Breastfeeding with T1 Diabetes for Over a Year: A Pat On the Back!

It’s official.  I quit nursing my son after 13 months.  Part of me wants to celebrate that my body is once again all mine and I have a little more freedom.  Part of me is a bit sad because I won’t be having any more children, so this was my last time to experience that special baby-mommy nursing bond.

What does the diabetic part of me think?

Well, research shows T1 mothers are less likely to long-term breastfeed successfully.  You read a lot of quotes in scientific journals like this:

Click on the image to go to the full article on PubMed.

Click on the image to go to the full article on PubMed.

I’m sure this isn’t a huge surprise to any of us, as most hard things in life are a bit harder with T1 along for the ride.  Nevertheless, I’m proud that I lasted this long (despite the fact that I’m guilty of “down-prioritizing my own needs”).

Research also shows that a longer duration of breastfeeding might help protect my children from potentially developing T1 themselves.   So, I’m proud for that reason as well. I really like to think that despite my broken immune system, I was still able to pass on to my little guy what he needed for his tiny immune system to grow big and strong (hopefully strong enough to know not to attack parts of his own little body!).

I’m also nervous.  I’ve been telling myself that when I finished nursing I would get back on the trail to emphasizing my own health, which means letting my body adjust to the hormone changes that come with quitting (and premature menopause) and then figuring out where my insulin requirements really stand now.  This is daunting.  So much has changed!  I weigh more.  My activity levels are different.  My schedule is more erratic.  I eat a little differently.  I was never afraid of a new variable before.  I watched my BG patterns and I made adjustments as needed.  But this?  This is a LOT of variables that have changed at once.  I almost feel like I’m starting from scratch.  Then again, I knew it was coming, so the jig is up.  I’m on my own once more with no excuses and it’s time to work on stabilizing my BG patterns.

First Things First: Hormones and Insulin Requirements

TI diabetes, Grave’s disease, then early menopause….Geeezzz, what’s next?  Apparently, it’s not only pretty common for people with an autoimmune disorder to develop a second autoimmune disorder but also for women with T1 to have early menopause (or premature ovarian failure-POF).  Like my autoimmune disorders, I developed POF suddenly and acutely.  I was only 35 years old.  Without estrogen, my blood sugars skyrocketed and I was advised by multiple Drs to start hormone replacement therapy (HRT), and stay on it until I was 50 or 55.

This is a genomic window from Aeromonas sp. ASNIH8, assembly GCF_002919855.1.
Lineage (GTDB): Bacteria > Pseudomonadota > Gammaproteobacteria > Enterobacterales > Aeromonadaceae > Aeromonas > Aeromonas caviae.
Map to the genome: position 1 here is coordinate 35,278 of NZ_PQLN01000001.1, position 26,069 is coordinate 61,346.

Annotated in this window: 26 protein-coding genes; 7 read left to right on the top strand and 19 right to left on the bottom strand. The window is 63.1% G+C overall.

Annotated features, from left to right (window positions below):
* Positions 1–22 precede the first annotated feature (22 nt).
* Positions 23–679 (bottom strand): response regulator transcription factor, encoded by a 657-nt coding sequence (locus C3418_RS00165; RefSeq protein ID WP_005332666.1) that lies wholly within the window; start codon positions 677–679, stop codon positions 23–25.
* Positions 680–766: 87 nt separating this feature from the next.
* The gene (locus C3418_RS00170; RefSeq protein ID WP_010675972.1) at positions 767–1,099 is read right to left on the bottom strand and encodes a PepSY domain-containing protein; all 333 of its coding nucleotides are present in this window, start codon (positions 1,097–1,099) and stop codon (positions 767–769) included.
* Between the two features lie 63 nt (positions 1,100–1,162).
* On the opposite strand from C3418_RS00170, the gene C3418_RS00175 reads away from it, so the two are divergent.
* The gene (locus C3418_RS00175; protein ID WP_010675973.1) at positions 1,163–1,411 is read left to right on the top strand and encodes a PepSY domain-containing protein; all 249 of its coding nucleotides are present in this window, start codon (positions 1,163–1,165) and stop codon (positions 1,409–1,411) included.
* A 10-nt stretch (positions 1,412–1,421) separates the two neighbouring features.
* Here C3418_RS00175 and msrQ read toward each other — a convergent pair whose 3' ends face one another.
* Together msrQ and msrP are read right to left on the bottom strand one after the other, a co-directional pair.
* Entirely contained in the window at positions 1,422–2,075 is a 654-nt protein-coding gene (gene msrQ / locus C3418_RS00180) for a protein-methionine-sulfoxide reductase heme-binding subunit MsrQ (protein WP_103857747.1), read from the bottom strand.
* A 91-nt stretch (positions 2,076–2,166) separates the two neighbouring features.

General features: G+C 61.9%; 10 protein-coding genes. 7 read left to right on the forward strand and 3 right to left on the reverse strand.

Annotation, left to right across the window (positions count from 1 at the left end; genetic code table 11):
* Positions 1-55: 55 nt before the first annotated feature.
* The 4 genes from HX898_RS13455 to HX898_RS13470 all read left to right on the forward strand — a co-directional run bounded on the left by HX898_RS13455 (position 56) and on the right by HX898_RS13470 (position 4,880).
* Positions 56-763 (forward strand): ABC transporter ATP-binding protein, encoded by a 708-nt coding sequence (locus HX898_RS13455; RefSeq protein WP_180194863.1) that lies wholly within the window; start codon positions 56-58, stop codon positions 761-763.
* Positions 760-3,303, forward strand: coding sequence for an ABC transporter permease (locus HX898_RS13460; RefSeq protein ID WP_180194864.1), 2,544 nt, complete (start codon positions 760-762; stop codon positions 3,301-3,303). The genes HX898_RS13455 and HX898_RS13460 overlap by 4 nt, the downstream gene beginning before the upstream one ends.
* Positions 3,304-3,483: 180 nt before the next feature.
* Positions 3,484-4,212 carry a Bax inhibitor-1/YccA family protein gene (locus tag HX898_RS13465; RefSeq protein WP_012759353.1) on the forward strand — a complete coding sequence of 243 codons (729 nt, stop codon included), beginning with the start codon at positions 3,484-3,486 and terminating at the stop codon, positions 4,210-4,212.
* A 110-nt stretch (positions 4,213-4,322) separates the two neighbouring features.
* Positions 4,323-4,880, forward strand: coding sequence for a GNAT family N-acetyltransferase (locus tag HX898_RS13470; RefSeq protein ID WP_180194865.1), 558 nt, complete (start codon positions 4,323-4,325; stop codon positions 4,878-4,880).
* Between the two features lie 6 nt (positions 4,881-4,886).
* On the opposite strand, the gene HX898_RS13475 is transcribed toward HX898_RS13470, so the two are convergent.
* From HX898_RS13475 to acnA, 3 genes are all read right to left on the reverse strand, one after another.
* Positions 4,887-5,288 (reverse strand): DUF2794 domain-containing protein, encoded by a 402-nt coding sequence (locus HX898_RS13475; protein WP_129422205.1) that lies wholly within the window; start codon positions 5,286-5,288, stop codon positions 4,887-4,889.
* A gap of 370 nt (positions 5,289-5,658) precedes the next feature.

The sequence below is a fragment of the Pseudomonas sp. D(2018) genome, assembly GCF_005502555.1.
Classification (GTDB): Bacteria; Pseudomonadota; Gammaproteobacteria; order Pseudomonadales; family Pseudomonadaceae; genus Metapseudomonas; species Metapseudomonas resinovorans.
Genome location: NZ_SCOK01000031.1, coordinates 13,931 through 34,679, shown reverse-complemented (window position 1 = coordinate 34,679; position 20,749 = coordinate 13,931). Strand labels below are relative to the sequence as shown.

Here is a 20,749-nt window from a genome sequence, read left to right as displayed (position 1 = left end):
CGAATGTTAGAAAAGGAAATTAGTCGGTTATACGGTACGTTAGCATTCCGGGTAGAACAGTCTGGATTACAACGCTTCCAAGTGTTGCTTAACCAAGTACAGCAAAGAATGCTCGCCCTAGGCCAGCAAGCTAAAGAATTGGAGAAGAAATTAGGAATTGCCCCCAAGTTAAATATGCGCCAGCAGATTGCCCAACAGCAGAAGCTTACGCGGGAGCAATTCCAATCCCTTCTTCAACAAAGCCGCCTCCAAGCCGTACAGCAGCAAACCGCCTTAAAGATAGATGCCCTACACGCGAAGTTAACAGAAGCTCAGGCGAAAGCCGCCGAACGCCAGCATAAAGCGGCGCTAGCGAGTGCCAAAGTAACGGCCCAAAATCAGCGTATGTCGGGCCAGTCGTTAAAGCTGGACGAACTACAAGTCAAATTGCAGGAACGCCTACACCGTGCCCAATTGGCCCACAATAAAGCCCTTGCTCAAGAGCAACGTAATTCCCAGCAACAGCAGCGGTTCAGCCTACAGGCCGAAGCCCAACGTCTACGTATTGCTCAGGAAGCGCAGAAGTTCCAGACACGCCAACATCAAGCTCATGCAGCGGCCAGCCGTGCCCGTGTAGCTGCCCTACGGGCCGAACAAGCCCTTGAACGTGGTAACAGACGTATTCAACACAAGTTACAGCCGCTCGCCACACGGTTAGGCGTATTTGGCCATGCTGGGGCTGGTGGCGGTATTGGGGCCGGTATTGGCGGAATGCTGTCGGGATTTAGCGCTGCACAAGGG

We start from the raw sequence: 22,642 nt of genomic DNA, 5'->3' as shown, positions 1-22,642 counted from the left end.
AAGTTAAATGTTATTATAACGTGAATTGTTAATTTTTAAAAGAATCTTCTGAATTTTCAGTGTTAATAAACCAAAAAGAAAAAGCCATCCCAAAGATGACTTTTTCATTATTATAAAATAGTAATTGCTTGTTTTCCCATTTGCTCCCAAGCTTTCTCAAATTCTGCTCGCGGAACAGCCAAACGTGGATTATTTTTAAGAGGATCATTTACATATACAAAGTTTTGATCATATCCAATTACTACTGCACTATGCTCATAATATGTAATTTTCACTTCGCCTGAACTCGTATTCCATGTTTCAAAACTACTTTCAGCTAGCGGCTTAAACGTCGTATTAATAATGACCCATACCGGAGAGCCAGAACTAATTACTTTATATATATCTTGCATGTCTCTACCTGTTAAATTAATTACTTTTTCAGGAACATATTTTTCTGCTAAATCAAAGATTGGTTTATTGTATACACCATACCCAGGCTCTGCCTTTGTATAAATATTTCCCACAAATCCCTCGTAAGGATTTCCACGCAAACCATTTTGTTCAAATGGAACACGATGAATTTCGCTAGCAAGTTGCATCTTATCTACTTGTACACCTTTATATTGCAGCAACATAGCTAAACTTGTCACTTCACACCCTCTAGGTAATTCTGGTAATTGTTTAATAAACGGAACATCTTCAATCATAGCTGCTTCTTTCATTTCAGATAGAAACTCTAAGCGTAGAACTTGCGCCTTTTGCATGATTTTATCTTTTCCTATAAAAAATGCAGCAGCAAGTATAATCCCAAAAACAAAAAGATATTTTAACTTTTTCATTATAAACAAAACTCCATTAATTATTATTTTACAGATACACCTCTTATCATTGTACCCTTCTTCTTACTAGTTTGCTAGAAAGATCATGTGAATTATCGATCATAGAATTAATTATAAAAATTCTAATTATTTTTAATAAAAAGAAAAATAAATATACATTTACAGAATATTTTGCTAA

I’m the kind of person that doesn’t believe a pill will solve all my problems (I wish!) and sometimes that we, as a culture looking for a quick fix, tend to take medications we don’t really need without considering long-term side effects.

I researched painstakingly to find the most bioequivalent (not the most convenient) versions of HRT available, settling on the Vivelle dot skin patch for estrogen coupled with cyclic Progesterone in the form of Prometrium…and (drum role please) they worked!  My blood sugars and insulin requirements went back to normal, I lost weight, and generally felt great!  Until 3 years later when I got pregnant…WHAT?!

So, despite my acute POF, my non-existent FSH (follicle stimulating hormone), and crazy-high LH (luteinizing hormone), miracles do happen.  Now, about a year after my healthy, happy son was born, both my hormones and my blood sugars are a bit choppy.  In the past, I used my consistent blood sugars as a barometer to determine what dose of hormones I needed to be on to get back to my pre-menopausal self.   But, since the pregnancy my blood sugars aren’t the shining example of regularity they once were, so this time I’m attempting to adjust the hormones first and then concentrate on the insulin requirements.  I suppose it’s a bit of a “Which came first, the chicken or the egg?” situation.


I’m currently on the same dosages of Vivelle and Prometrium that I was on pre-pregnancy, however what used to work so well for me….just isn’t working at all now! (Don’t worry I’ll save you the gruesome girly details).  The only difference in the HRT is that my insurance Co. started opting for a generic version of Prometrium and I’ve been on that since Feb.  My first step in getting the HRT right is to switch back to the Brand version and see if it makes a difference.  Here’s to hoping that it works and frees me up to move on to adjusting my insulin dosages!